In order to move radioactive material to and from three separate facilities at the Idaho National Laboratory, the U.S. Dept. of Energy plans to build 10 miles of new road that will allow it to transport the waste without having to access U.S. Route 20.

U.S. 20 is the longest road in the United States and runs through the southern portion of the INL.

DOE officials say the new road will lie within the nearly 900-sq-mile federal nuclear research center in the Arco Desert between Arco and Idaho Falls, Idaho. The $6.2-million project will be built with American Recovery & Reinvestment Act money and is approximately 100 ft south of an existing power-line maintenance road.

The federal research facility, which was established in 1949 as the National Reactor Testing Station, currently employs more than 4,000 people and has a significant economic impact on Idaho Falls and the surrounding communities. The haul road has a completion date of August 2011.

Mike Coffman, senior project manager for Doyon Project Services of Federal Way, Wash., says his firm will have 24 workers onsite at the peak of the project. “We going to do most of the work with local craft labor,” Coffman says.

Tim Jackson, spokesperson for the DOE’s Idaho Operations Office, says the new road will provide an alternative route for the transport of several thousand shipments of materials and waste expected over the next 10 years and beyond.

“The road will reduce shipment costs, improve operational efficiency and highway safety and reduce impacts to the public by minimizing road closures,” Jackson says. “Currently, shipments are sent via U.S. 20 with access restriction to the highway during shipping periods.”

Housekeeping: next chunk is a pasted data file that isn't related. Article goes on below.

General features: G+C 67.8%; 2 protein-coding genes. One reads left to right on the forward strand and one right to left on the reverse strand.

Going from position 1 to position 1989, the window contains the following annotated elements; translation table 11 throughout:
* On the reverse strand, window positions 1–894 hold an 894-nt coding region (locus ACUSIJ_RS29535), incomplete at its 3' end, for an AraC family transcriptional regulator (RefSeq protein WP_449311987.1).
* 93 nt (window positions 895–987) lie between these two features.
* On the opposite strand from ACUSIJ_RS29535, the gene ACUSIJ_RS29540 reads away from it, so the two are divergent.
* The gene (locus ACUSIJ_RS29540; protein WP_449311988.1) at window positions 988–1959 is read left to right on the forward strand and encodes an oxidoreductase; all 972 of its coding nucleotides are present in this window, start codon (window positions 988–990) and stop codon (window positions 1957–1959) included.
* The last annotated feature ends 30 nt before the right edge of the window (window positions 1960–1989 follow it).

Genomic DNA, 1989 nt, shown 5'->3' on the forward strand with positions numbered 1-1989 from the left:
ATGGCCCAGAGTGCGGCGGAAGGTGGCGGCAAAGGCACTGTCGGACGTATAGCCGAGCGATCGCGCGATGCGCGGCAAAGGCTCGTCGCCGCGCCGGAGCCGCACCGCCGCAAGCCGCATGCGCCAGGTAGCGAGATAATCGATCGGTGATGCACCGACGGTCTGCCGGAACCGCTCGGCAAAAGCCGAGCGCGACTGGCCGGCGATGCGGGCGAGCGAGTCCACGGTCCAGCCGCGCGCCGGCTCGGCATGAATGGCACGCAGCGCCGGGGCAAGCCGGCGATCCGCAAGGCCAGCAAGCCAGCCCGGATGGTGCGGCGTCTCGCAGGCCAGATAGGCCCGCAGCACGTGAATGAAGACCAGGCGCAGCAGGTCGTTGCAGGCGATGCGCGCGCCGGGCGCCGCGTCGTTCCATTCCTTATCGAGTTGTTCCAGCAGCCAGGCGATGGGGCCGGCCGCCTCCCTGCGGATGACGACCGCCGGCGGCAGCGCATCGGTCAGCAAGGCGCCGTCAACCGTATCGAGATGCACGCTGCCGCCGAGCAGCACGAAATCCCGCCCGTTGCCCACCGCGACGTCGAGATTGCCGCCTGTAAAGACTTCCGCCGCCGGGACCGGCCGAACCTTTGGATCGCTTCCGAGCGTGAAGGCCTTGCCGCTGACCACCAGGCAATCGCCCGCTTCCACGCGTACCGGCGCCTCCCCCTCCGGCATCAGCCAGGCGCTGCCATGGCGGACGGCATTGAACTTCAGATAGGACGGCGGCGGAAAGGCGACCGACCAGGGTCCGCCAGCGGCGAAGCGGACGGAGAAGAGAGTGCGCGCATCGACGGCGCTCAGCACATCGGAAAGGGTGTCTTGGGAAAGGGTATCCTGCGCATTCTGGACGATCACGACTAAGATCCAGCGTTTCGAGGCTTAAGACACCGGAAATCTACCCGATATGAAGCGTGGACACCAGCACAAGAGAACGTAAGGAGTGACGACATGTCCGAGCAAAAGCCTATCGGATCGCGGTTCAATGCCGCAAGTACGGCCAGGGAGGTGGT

Jackson adds that total cost savings over a 40-year period are anticipated to be approximately $50 million.

An internal road would allow shipments between INL facilities without affecting public access to the highway. “Presently, shipment schedules are designed to minimize inconvenience to the public, often occurring in the middle of the night, which is not always supportive of INL’s need,” Jackson says.

“The cost and time required for notifications, road closures and shipping container certification is considerable when using the public highway. Improved operations and the ability to do same-day transport between facilities will increase productivity,” he adds.

It’s anticipated that approximately 10,000 to 18,000 shipments will be made over the next 40 years. Currently, materials are transported over U.S. 20, either in full compliance with U.S. Dept. of Transportation regulations or as “out-of-commerce” shipments when full compliance with DOT regulations cannot be achieved.

“Out-of-commerce transportation is shipping on (across or along) a government-controlled road where access by the general public is restricted through the use of gates and guards,” Jackson says. 

The project will provide a year-round, nonpublic road entirely within the INL site and provide a more efficient way to transport spent nuclear fuel and special nuclear material.

The trucks used to haul the material range from semi-tractor trailers to dump trucks, with some loads weighing up to 80,000 lb.

Jackson says the new road will allow use of specialized INL shipping containers and eliminates the requirement to use Nuclear Regulatory Commission or DOT-approved containers.

Speed on the road will be limited to 35 mph, and it will be used only for heavy-haul purposes. Routine traffic will continue to use U.S. 20.

Crews are trying to avoid historic artifact areas. Jackson says there are flora and fauna concerns as well.

“A plant species survey was completed in June 2009,” he says. “A walking survey was conducted 100 ft from the middle of the road on each side (200 ft total) to accommodate proposed road widening and turnouts.

“Sage grouse are the main wildlife concern, so we are going to limit our clearing and grubbing around the grouses’ nesting and habitat needs. We’ll complete phase one, and then we’ll shut down on Dec. 1 and continue on May 1 after the grouses’ mating season.”